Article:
"For those who are in accord with the flesh set their minds on the things of the flesh, but those in accord with the spirit on the things of the spirit" (Romans 8:5 NWT 1984).
"For those who live according to the flesh set their minds on the things of the flesh, but those who live according to the spirit, on the things of the spirit" (2013 Revision).
"For those who live according to the flesh set their minds on the things of the flesh, but those who live according to the Spirit set their minds on the things of the Spirit" (ESV).
Comments: George Carraway (Christ Is God Over All: Romans 9:5 in the Context of Romans 9-11, page 41) demonstrates that κατὰ σάρκα in Rom. 8:5; Eph. 6:5 and Col. 3:22 functions attributively by modifying a participle or a noun. On the other hand, compare Rom. 9:5.
κατὰ σάρκα-"in accord with the flesh" (NWT) or "according to the flesh" (NWT 2013; ESV).
"In accordance with the flesh" (J.D.G. Dunn).
Rogers and Rogers on Rom. 8:5:
ὄντες pres. act. part. εἰμί to be. Part. as subst. φρονοῦσιν pres. ind. act. φρονέω to think, to set one's mind or heart upon something, to employ one's faculty for thoughtful planning, w. the emphasis upon the underlying disposition or attitude (LN, 1:325). It denotes the whole action of the affections and will as well as of the reason (SH).
τὰ-definite article, accusative neuter plural.
φρονέω-"to incline to, be set upon, mind, Mt. 16:23; Mk. 8:33; Rom. 8:5; Phil. 3:15, 19; Col. 3:2" (William Mounce)
"think, concentrate on, be devoted to" (Zerwick-Grosvenor)
According to the New International Dictionary of New Testament Theology:
φρόνησις (phronēsis), way of thinking, frame of mind, intelligence, good sense (G5860); φρονέω (phroneō), think, judge, give one's mind to, set one's mind on, be minded (G5858); φρόνημα (phronēma), way of thinking, mentality (G5859); φρόνιμος (phronimos), intelligent, discerning, sensible, thoughtful, prudent (G5861).
William Newell, Romans Verse-by-Verse: The word phronousin, “mind,” does not here have reference to intellect or understanding, but to the attention or occupation of the being, caused by its natural disposition.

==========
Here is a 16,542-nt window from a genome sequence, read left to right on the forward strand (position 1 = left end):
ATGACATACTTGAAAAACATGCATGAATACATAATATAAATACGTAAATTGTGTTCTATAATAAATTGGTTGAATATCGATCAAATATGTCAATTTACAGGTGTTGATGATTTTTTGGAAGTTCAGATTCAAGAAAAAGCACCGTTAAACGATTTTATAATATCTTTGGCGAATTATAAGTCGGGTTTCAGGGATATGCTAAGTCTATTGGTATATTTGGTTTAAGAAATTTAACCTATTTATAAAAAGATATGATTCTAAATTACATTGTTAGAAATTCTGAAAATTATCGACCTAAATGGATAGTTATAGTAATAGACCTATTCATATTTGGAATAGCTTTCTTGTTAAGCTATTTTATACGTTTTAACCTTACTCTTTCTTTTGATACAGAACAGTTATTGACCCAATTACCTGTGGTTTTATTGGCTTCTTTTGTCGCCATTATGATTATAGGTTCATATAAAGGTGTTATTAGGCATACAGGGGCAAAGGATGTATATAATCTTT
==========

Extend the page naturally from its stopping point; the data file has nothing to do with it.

δὲ is adversative here: "but."
Supply ὄντες with the second οἱ (= "those who live/are")
Henry Alford writes:
but those (who live) according to the Spirit (= οἱ πνευματικοί, see above), (mind) the things belonging to the Spirit (the higher aims and objects of desire of the spiritual life).
Asbury Bible Commentary:
V. 5 begins with "for" in Greek and places vv. 4 and 5 in the causal relationship. To live according to the Spirit (v. 4) is the result of having their minds set [phroneō] on what the Spirit desires (v. 5). Vv. 5-8 contrast the mind of the flesh and the mind of the Spirit. To have their minds set (phroneō) includes the elements of thinking, willing, pursuing, and doing (cf. Php 2:5). The mind of the flesh is hostile to God and consequently cannot submit to God's law. This leads to death. To have their minds set on the things of the Spirit is to pursue what pleases God, which leads to doing the requirements of the law as expressions of God's will. This results in life and peace.
The second τὰ is also a definite article, accusative neuter plural.
τοῦ πνεύματος is genitive neuter singular and so is τῆς σαρκὸς. D. Moo consequently writes:
"It is better, therefore, to translate 'regard things with an attitude characteristic of the flesh/Spirit,' taking the genitives as descriptive" (The Epistle to the Romans, page 1404).
The Expositor's Greek Testament:
οἱ κατὰ σάρκα ὄντες are those whose nature is determined simply by the flesh; their “mind,” i.e., their moral interest, their thought and study, is upon τὰ τῆς σαρκός: for which see Galatians 5:19 f. οἱ κατὰ πνεῦμα are those whose nature is determined by the spirit: for τὰ τοῦ πνεύματος see Galatians 5:22.
Compare 1 Cor. 2:10-14.